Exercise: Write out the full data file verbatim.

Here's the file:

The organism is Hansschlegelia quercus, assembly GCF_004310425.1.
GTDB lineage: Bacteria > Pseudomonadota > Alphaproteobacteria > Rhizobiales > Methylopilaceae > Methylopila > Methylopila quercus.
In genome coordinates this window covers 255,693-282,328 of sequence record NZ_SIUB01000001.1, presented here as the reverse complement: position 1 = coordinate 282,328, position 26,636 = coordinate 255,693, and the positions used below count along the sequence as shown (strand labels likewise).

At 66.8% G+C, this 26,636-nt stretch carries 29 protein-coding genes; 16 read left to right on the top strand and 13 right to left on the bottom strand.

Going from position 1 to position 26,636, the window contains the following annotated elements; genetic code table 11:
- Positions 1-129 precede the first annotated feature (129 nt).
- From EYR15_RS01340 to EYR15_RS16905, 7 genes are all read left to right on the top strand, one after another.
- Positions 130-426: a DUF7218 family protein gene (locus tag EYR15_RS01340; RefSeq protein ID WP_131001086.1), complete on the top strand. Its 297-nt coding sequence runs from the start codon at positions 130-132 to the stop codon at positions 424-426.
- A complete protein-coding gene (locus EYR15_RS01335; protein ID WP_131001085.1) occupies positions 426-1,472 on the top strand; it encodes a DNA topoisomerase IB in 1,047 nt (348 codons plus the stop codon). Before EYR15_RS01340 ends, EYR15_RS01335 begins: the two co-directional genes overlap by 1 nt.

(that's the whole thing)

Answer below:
The organism is Hansschlegelia quercus, assembly GCF_004310425.1.
GTDB lineage: Bacteria > Pseudomonadota > Alphaproteobacteria > Rhizobiales > Methylopilaceae > Methylopila > Methylopila quercus.
In genome coordinates this window covers 255,693-282,328 of sequence record NZ_SIUB01000001.1, presented here as the reverse complement: position 1 = coordinate 282,328, position 26,636 = coordinate 255,693, and the positions used below count along the sequence as shown (strand labels likewise).

At 66.8% G+C, this 26,636-nt stretch carries 29 protein-coding genes; 16 read left to right on the top strand and 13 right to left on the bottom strand.

Going from position 1 to position 26,636, the window contains the following annotated elements; genetic code table 11:
- Positions 1-129 precede the first annotated feature (129 nt).
- From EYR15_RS01340 to EYR15_RS16905, 7 genes are all read left to right on the top strand, one after another.
- Positions 130-426: a DUF7218 family protein gene (locus tag EYR15_RS01340; RefSeq protein ID WP_131001086.1), complete on the top strand. Its 297-nt coding sequence runs from the start codon at positions 130-132 to the stop codon at positions 424-426.
- A complete protein-coding gene (locus EYR15_RS01335; protein ID WP_131001085.1) occupies positions 426-1,472 on the top strand; it encodes a DNA topoisomerase IB in 1,047 nt (348 codons plus the stop codon). Before EYR15_RS01340 ends, EYR15_RS01335 begins: the two co-directional genes overlap by 1 nt.